Not everyone will love my debut novel – such a statement is not a self-defeating one; it’s one based in realism. THE SPIRIT PROJECTOR is a love story in its subplot, yes, but more so a romance of the author and the words I chose.
I did not set out to win a race or compete against others. I wrote the story inside me calling to the artist within. I crafted visuals I could stand to envision, settings I could imagine living in, and characters whose presence would be welcome. The journey towards publication was a personal one – full of stumbles, doubts, and rewrites. Through all of the “will anyone love it as I do?” wonderings, I came up with all the possible critiques future reviewers might draft. The people pleaser part of my personality caused me to worry so intensely of being judged as a failure that I held on tight to a project I loved.
Rejection in love keeps me from opening my heart – my writing is a reflection of who I am and what I love. TSP is me opening my heart to the world, hopeful that others will embrace it, and thus me, as it is; flaws intact. Letting go and trusting others with the very essence of me remains one of the scariest moments of my life. I could’ve continued to assume all of the negative responses possible or trust that someone, somewhere, would understand what I was trying to achieve – and thus, understand the core of who I am.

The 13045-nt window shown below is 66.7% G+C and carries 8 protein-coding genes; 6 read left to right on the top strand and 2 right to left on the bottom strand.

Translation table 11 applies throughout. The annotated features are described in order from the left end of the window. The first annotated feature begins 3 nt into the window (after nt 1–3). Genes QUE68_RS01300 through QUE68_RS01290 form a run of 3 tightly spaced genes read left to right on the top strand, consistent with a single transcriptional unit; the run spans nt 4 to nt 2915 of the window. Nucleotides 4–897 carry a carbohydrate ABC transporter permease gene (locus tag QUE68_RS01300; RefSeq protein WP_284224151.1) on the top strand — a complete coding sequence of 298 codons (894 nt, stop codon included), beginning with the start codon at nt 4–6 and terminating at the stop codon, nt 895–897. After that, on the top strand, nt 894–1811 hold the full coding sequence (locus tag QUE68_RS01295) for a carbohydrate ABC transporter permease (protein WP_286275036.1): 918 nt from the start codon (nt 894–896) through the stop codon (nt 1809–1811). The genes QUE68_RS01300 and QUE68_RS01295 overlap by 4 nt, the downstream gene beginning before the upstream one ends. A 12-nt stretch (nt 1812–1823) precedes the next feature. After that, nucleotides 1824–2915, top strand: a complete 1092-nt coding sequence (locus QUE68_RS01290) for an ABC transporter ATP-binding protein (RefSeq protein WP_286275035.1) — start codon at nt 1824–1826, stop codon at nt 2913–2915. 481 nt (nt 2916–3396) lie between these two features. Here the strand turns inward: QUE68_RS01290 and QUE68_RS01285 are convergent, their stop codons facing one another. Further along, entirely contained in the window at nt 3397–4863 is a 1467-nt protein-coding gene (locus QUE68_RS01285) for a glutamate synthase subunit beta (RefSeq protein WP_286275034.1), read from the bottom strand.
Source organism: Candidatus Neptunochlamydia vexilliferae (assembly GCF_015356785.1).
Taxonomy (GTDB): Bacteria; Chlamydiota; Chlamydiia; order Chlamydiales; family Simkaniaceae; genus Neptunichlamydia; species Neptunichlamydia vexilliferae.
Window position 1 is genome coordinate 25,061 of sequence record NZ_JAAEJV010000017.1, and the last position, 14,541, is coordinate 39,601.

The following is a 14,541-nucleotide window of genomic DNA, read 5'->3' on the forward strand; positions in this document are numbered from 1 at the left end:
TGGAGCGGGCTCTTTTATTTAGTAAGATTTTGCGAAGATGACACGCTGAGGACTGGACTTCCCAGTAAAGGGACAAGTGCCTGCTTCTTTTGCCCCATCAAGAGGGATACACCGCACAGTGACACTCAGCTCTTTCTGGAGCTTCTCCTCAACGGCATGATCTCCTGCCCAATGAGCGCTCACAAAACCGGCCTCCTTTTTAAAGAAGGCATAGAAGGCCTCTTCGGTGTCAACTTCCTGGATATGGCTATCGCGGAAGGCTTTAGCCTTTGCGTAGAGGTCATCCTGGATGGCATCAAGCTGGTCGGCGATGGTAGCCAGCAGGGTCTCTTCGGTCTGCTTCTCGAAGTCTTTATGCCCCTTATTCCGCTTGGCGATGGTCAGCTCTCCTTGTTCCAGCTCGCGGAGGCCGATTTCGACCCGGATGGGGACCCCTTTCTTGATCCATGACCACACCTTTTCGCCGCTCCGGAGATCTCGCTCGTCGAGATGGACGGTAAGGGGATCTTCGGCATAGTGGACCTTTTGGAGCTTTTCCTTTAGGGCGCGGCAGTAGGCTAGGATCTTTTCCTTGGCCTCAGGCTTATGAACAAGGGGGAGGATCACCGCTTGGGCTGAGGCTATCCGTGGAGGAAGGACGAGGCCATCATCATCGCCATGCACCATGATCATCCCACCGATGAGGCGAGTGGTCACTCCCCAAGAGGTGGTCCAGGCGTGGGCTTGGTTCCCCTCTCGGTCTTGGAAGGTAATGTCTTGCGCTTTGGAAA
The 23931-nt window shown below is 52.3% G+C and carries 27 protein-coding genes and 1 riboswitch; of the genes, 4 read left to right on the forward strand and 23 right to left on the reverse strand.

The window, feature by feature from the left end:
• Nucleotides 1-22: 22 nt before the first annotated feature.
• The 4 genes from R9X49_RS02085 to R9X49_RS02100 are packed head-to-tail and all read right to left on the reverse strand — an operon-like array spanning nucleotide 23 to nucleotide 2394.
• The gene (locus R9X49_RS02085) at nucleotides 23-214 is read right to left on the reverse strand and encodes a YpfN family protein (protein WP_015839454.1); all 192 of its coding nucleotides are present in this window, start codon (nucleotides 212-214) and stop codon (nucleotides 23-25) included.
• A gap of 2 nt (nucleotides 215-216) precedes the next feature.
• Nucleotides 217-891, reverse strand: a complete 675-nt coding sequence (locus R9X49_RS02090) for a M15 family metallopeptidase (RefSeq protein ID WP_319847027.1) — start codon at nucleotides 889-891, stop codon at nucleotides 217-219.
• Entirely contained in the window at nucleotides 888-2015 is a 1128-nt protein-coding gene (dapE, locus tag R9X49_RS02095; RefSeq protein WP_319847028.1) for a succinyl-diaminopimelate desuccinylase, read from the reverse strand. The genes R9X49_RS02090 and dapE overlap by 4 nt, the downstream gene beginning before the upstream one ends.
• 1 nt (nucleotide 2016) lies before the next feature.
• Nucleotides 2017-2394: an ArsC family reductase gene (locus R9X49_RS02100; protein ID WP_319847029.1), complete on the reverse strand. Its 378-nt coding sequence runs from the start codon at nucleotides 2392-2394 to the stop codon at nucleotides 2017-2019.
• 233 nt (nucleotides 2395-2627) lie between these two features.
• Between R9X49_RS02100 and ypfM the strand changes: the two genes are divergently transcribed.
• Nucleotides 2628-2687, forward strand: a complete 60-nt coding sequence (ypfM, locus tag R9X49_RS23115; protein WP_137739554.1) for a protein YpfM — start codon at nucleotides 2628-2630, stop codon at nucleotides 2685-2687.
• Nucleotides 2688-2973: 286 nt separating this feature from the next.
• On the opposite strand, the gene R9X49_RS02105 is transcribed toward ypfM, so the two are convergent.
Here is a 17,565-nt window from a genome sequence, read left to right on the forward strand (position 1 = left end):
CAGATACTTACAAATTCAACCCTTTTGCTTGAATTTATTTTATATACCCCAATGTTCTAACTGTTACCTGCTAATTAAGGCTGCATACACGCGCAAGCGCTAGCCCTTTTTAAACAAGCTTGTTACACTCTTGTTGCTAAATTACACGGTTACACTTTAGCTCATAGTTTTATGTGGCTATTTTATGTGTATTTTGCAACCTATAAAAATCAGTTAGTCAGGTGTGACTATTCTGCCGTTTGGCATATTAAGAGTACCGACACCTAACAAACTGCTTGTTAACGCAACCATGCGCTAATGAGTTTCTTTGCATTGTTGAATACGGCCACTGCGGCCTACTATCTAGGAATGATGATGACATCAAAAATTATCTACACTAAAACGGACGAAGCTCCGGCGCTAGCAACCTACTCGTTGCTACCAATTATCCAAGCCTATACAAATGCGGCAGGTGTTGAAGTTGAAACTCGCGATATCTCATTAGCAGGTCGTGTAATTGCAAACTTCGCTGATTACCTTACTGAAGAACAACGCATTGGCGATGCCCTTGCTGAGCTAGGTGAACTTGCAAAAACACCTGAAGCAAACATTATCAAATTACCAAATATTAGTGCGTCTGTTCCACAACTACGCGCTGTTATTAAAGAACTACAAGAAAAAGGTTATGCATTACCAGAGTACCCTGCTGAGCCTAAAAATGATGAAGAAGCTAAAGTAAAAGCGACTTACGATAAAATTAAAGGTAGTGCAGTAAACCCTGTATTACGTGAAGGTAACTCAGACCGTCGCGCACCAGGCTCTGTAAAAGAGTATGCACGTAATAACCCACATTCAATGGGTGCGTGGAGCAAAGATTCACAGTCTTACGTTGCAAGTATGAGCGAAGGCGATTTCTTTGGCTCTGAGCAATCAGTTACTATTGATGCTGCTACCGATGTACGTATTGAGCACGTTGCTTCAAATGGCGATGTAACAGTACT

Self-love and pride carried me through the initial excitement of debut publication. I felt beautiful, worthy, and loved. And then, slowly but surely, the rose-colored glasses faded to clear and reality set in; not everyone will love THE SPIRIT PROJECTOR. They will find faults, lose interest, and move on to another. My debut creation contains errors, reveals a tangential mind, and a fantastical ideal of love. I’m okay with that. In accepting TSP with all its flaws and beauty, I discovered my own. Not everyone will understand nor love me – especially if I keep my heart closed; to expect any different is irrational. However, the ones who do – they are the keepers; the friends, family, and romantic mates meant to walk alongside as we navigate this life.